Post 538 by Gautam Shah
Projects come to a Designer through many different channels. One of the simplest and obvious source is through a Client. The client, in a very simplistic term is a person who pays for the design services. But a client may or may not be the person to own or use the entity to be delivered. Clients and Professional both need to have a right to initiate a relationship. The right to be a client, though fundamentally derives from the capacity to pay or compensate for the design, it has many other facets. A person as a client must have, investible resources or finance to execute a project; a space or site as land or building for the project, some form of experience; expertise or knowledge as to what the project is or know how to secure the same; and an intense desire, aspiration, vision or motivation for the project.
Clients must have a need for the design. A project, which is fairly complex, requires some expert input, and must be handled by a professional. A client on own could have the qualifications or organizational backing to generate a ‘design’ for the project, but may be circumstantially restrained to do so. Government officials and persons in charge of an organization as an employee must remain at ‘arms length’ where their positional neutrality can be questioned. Such clients must hire external or independent professionals.
A client realizes the potential for a project when the assets such as land, building, money; and personal qualities like knowledge, expertise, experience; remain unexplored, or are not providing sufficient gains. In case of assets the financial adviser provides clues how to explore the situation. Personal qualities motivate a person to an activity to pursue. For the first set, the financial expert suggests the ways, and agency who can give a shape to it. For the second set, the person with knowledge, expertise, experience, will still need an agency to formulate the project. For both the cases the agency could be a project consultant or a designer. Financial advisers and project consultants are the largest referring agencies for designers. Next lot of design assignments arrive from designers of other branches of design. An architect would need services of structural, interior or landscape designer. An interior designer would have to depend on an architect, structural or landscape designer.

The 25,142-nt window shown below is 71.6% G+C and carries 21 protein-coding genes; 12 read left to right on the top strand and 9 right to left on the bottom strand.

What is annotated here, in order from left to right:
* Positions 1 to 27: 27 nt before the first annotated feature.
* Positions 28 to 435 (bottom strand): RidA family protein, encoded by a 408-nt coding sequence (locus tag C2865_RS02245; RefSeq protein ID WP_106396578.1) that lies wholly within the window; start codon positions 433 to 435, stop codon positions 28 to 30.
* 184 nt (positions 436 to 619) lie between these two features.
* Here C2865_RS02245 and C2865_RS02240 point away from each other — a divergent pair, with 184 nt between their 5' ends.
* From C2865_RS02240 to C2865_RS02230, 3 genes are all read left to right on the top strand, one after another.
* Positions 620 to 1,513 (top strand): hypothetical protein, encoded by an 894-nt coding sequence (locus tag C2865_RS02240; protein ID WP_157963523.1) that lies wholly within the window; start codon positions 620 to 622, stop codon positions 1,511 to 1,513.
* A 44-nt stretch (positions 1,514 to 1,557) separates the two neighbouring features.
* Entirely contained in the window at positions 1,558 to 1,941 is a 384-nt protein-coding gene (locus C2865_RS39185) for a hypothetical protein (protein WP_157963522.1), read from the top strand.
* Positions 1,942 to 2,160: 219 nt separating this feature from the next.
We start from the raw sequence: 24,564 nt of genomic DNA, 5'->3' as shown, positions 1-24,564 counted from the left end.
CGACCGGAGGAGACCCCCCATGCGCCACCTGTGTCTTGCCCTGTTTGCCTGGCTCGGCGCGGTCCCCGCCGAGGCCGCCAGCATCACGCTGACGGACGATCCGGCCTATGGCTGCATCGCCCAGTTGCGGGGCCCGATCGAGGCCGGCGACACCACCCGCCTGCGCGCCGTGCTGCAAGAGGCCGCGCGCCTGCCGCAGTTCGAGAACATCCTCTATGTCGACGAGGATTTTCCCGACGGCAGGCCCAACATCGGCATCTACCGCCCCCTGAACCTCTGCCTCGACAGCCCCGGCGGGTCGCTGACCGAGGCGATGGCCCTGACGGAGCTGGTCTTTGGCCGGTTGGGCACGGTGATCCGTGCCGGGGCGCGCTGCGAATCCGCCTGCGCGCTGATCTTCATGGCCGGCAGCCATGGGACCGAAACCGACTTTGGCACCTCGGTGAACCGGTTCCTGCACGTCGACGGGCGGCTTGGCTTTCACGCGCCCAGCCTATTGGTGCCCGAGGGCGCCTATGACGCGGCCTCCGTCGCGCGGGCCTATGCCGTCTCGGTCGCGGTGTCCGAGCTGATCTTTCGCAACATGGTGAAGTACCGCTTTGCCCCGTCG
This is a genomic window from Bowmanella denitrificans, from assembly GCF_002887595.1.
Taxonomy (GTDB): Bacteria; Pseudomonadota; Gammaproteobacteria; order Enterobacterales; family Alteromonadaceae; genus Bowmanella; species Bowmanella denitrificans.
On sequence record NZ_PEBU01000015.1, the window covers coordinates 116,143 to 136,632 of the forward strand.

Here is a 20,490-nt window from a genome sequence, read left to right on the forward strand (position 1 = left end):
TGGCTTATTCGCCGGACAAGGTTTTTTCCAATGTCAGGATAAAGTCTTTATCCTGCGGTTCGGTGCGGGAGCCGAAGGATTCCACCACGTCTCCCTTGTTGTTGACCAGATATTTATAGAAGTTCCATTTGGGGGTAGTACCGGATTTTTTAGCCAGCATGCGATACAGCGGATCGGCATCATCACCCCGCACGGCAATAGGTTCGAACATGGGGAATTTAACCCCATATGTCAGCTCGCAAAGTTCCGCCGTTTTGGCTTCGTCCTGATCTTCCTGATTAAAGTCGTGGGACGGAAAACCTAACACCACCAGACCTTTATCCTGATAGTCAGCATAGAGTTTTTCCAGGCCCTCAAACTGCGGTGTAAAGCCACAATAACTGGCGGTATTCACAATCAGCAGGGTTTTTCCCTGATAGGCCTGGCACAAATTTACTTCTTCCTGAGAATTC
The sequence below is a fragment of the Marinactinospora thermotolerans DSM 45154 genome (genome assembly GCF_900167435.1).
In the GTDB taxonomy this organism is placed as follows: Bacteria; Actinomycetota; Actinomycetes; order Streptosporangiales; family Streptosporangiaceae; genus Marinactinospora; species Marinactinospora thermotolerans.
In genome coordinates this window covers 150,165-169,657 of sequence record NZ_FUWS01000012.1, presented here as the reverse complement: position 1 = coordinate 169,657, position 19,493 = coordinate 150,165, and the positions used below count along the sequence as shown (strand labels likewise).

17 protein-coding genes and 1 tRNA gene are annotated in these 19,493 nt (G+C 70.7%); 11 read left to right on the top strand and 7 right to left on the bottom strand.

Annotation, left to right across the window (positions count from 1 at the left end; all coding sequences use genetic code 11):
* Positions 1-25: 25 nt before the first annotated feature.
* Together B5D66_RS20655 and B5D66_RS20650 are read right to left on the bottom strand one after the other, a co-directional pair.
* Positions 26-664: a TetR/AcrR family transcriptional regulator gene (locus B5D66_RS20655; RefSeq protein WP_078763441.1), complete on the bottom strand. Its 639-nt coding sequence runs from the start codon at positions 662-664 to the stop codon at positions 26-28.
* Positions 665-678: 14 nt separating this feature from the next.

To initiate a project, a professional requires some prime information or mandatory data. The clients’ potential for a project, reflects in the nature of data, available to generate a design. Providing prime information or mandatory data is both, a client’s duty and right. A professional must get basic data like the nature of ownership or rights of access to the site, site identity, design requirements, nature and sources of funds to implement the design. A professional can get such data from other sources, yet to check out the capacity and sincerity of a client, the design professional demands such information during the first meeting. A professional relationship is initiated with handing over data by the client, to a designer. Provision of data by a client, is a token of job commitment and retention of the professional’s services. Provision of data to a design professional is a clients’ right. A client may exercise that right to control the cost (by appointing own agencies) and accuracy of the data.
Small individual clients, casually begin to discuss their needs and dreams. A professional must accept such submissions formally by acknowledging it in writing. Organized clients, with complex projects bring in a brief or project programme. Non specific groups as clients, like a statutory body representing a mass of faceless clients, may have nothing more than the assignment title and appointment letter to offer at the start of a job. Virtually no data is offered. Projects postulated by other professionals, come with extremely detailed brief.